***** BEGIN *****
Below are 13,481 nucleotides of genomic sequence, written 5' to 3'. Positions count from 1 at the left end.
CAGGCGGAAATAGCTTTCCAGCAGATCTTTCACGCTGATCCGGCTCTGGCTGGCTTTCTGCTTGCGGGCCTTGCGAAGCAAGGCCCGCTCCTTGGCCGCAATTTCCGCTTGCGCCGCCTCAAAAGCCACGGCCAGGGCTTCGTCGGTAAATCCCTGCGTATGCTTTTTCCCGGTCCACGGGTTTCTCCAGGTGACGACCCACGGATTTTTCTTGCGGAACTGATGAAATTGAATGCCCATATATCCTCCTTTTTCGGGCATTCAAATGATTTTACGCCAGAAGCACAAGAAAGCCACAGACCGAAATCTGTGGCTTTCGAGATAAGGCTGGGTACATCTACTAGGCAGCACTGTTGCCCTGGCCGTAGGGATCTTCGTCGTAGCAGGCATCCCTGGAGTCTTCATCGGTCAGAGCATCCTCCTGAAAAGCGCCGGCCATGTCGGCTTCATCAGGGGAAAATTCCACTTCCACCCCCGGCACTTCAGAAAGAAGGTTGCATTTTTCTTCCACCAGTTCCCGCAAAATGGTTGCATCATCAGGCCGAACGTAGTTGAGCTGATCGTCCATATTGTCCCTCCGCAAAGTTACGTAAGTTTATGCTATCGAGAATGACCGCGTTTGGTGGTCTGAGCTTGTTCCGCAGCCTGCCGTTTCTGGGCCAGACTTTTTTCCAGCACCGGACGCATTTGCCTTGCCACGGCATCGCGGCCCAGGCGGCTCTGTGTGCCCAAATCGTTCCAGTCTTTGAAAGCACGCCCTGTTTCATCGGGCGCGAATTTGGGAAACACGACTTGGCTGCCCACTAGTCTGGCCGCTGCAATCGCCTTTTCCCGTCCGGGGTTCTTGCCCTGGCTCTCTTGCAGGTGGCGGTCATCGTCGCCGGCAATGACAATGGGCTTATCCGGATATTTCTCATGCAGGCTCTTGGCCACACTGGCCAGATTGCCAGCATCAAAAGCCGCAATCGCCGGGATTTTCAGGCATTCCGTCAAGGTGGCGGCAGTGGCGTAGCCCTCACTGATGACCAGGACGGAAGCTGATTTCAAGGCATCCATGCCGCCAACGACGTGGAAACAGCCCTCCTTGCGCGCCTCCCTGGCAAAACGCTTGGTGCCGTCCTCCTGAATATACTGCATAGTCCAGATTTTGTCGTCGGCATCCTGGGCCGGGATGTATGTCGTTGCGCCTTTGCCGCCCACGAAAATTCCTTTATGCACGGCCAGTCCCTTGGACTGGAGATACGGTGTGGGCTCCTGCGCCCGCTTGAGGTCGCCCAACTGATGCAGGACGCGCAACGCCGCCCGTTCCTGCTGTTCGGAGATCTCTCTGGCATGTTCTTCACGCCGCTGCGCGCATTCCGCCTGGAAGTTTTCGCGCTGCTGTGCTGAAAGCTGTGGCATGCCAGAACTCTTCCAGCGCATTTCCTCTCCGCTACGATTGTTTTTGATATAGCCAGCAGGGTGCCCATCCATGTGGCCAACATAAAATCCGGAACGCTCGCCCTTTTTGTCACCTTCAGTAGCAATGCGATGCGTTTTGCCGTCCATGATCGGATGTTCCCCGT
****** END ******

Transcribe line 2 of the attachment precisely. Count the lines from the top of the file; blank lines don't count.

CAGGCGGAAATAGCTTTCCAGCAGATCTTTCACGCTGATCCGGCTCTGGCTGGCTTTCTGCTTGCGGGCCTTGCGAAGCAAGGCCCGCTCCTTGGCCGCAATTTCCGCTTGCGCCGCCTCAAAAGCCACGGCCAGGGCTTCGTCGGTAAATCCCTGCGTATGCTTTTTCCCGGTCCACGGGTTTCTCCAGGTGACGACCCACGGATTTTTCTTGCGGAACTGATGAAATTGAATGCCCATATATCCTCCTTTTTCGGGCATTCAAATGATTTTACGCCAGAAGCACAAGAAAGCCACAGACCGAAATCTGTGGCTTTCGAGATAAGGCTGGGTACATCTACTAGGCAGCACTGTTGCCCTGGCCGTAGGGATCTTCGTCGTAGCAGGCATCCCTGGAGTCTTCATCGGTCAGAGCATCCTCCTGAAAAGCGCCGGCCATGTCGGCTTCATCAGGGGAAAATTCCACTTCCACCCCCGGCACTTCAGAAAGAAGGTTGCATTTTTCTTCCACCAGTTCCCGCAAAATGGTTGCATCATCAGGCCGAACGTAGTTGAGCTGATCGTCCATATTGTCCCTCCGCAAAGTTACGTAAGTTTATGCTATCGAGAATGACCGCGTTTGGTGGTCTGAGCTTGTTCCGCAGCCTGCCGTTTCTGGGCCAGACTTTTTTCCAGCACCGGACGCATTTGCCTTGCCACGGCATCGCGGCCCAGGCGGCTCTGTGTGCCCAAATCGTTCCAGTCTTTGAAAGCACGCCCTGTTTCATCGGGCGCGAATTTGGGAAACACGACTTGGCTGCCCACTAGTCTGGCCGCTGCAATCGCCTTTTCCCGTCCGGGGTTCTTGCCCTGGCTCTCTTGCAGGTGGCGGTCATCGTCGCCGGCAATGACAATGGGCTTATCCGGATATTTCTCATGCAGGCTCTTGGCCACACTGGCCAGATTGCCAGCATCAAAAGCCGCAATCGCCGGGATTTTCAGGCATTCCGTCAAGGTGGCGGCAGTGGCGTAGCCCTCACTGATGACCAGGACGGAAGCTGATTTCAAGGCATCCATGCCGCCAACGACGTGGAAACAGCCCTCCTTGCGCGCCTCCCTGGCAAAACGCTTGGTGCCGTCCTCCTGAATATACTGCATAGTCCAGATTTTGTCGTCGGCATCCTGGGCCGGGATGTATGTCGTTGCGCCTTTGCCGCCCACGAAAATTCCTTTATGCACGGCCAGTCCCTTGGACTGGAGATACGGTGTGGGCTCCTGCGCCCGCTTGAGGTCGCCCAACTGATGCAGGACGCGCAACGCCGCCCGTTCCTGCTGTTCGGAGATCTCTCTGGCATGTTCTTCACGCCGCTGCGCGCATTCCGCCTGGAAGTTTTCGCGCTGCTGTGCTGAAAGCTGTGGCATGCCAGAACTCTTCCAGCGCATTTCCTCTCCGCTACGATTGTTTTTGATATAGCCAGCAGGGTGCCCATCCATGTGGCCAACATAAAATCCGGAACGCTCGCCCTTTTTGTCACCTTCAGTAGCAATGCGATGCGTTTTGCCGTCCATGATCGGATGTTCCCCGT